Bea Hensley learned blacksmithing from Daniel Boone VI, who came from a long line of blacksmiths. Bea pounded metal all of his life, and he helped keep the tradition alive by teaching his son, Mike. “I’ve been at it sixty-five years,” said Bea. When Bea was four years old, his family moved from Tennessee to Burnsville, North Carolina, and they settled right beside Daniel Boone VI’s smithy. Bea was fascinated with Boone. “I used to stand in the door and watch Daniel in his shop, he said. “He used to make the prettiest little buggy and wagon that you ever laid your eyes on. It had the tongue in it and everything just like a big wagon.” Bea started his metalworking by flattening copper wire to make intricate hands for pocket watches. After high school, Bea inquired about working for Boone to apprentice with the master. Boone recognized Bea’s talent and took him into the workshop.
“When I was about 15, everybody had a horse to shoe. Some people had a number of horses to shoe,” he explained, talking about his early blacksmithing days. In addition to shoeing horses, he worked on pieces used for carriages or logging such as ‘J’ bars and grab skips. In 1937, when Daniel Boone VI received the exclusive contract for restoration ironwork to be done in colonial Williamsburg, he built a new forge in Spruce Pine as his base of operations. After World War II, Bea Hensley returned to the forge to help with the restoration work, and it was he who finished the job in the early 1950s.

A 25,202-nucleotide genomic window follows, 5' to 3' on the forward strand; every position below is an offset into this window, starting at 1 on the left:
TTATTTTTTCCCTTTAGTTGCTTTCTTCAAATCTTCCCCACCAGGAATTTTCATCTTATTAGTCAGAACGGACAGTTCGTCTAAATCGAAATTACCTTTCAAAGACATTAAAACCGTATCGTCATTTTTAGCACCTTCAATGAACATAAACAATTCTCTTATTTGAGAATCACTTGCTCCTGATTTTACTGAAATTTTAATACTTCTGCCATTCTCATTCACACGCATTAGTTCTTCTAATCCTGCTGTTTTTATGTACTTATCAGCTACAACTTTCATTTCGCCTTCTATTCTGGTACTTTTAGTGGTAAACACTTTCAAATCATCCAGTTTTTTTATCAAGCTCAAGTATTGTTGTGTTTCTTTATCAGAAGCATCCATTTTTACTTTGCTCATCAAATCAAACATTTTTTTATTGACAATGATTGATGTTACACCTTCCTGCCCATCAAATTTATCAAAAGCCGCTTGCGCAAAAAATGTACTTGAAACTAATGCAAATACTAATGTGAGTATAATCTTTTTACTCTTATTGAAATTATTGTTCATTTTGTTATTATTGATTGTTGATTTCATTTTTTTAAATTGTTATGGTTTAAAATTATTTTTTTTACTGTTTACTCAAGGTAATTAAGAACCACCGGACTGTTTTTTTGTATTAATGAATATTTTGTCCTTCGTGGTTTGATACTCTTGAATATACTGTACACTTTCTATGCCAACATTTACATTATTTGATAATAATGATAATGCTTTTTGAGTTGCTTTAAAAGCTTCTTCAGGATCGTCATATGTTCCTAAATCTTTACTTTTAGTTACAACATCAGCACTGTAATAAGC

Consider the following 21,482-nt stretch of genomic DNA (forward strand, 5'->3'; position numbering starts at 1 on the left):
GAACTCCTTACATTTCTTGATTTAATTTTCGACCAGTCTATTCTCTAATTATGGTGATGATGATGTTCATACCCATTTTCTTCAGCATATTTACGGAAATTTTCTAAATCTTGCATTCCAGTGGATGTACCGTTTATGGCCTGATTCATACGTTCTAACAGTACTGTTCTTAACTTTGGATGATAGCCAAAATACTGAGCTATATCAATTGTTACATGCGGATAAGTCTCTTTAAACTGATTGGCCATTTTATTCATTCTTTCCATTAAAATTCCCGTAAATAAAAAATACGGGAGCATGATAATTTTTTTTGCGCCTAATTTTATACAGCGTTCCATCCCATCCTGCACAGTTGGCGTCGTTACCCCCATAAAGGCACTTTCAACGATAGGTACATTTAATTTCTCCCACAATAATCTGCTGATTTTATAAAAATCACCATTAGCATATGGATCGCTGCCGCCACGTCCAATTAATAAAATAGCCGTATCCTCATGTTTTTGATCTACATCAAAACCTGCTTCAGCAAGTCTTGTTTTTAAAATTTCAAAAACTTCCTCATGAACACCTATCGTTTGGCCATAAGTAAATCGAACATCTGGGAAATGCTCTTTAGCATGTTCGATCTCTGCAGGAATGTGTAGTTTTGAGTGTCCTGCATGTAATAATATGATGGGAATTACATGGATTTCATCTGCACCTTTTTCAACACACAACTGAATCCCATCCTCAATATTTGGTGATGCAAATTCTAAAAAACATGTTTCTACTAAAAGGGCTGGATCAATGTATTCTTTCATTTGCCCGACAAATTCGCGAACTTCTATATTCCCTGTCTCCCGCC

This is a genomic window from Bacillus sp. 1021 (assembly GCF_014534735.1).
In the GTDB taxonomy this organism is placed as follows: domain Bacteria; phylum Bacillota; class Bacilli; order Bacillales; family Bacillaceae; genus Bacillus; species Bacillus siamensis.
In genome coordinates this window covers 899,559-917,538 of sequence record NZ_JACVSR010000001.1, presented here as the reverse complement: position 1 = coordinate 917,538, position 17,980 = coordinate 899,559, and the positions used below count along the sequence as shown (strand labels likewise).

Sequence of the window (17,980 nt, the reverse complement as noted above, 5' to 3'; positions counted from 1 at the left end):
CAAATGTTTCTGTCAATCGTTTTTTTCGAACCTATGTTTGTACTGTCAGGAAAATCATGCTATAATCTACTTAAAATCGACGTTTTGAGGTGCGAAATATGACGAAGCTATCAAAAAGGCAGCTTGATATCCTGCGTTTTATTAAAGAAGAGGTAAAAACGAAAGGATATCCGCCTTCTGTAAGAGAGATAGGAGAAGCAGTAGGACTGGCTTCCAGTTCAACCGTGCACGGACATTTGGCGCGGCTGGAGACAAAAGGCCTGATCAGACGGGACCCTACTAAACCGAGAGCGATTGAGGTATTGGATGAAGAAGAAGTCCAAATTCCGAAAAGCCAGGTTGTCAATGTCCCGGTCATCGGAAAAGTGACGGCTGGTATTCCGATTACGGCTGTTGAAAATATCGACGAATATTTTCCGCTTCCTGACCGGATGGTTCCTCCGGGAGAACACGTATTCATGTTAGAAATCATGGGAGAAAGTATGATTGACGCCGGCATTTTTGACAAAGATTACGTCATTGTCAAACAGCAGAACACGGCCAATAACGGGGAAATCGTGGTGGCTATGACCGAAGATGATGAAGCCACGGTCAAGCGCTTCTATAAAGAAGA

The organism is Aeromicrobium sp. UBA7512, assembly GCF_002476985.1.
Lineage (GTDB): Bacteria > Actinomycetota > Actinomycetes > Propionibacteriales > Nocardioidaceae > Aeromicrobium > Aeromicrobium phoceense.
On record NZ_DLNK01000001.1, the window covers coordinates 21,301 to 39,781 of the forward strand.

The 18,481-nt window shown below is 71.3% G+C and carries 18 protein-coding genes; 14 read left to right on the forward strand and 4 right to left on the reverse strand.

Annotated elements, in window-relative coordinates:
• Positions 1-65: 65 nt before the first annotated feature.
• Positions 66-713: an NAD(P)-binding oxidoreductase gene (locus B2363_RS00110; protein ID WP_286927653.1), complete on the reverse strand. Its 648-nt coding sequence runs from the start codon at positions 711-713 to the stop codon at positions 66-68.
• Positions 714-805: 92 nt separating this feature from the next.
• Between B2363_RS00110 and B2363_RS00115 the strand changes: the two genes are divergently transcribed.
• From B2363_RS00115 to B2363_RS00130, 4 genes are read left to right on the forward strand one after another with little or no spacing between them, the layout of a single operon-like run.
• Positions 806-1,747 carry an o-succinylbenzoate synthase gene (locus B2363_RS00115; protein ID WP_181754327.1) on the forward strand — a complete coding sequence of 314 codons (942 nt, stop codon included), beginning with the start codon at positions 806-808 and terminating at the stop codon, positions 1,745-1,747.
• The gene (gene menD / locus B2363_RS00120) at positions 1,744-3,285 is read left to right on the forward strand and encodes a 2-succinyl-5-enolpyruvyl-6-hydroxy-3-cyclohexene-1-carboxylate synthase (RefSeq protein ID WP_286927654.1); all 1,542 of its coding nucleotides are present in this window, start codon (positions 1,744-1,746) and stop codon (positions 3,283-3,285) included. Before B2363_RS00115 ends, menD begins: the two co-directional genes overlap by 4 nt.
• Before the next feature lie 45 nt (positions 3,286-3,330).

After buying the shop from Daniel Boone VI, he went into ornamental ironwork full time. Over the years, he mastered forms from candlesticks and candelabras to giant ornamented metal gates and exquisite knives. He made pieces for rich and famous and has customers all over the world. Bea worked as a foreman for the Gunner Machine Company for about ten years, but he returned to his first love, blacksmithing.
Bea taught his son Mike the language of the anvil, which he learned from Daniel Boone VI. According to tradition, this method of communicating instructions between blacksmiths dates back to biblical times. Bea received a North Carolina Folk Heritage Award in 1993 and the National Heritage Fellowship Award from the National Endowment for the Arts in 1995.
Bea Hensley passed away on April 11, 2013 at the age of ninety-three.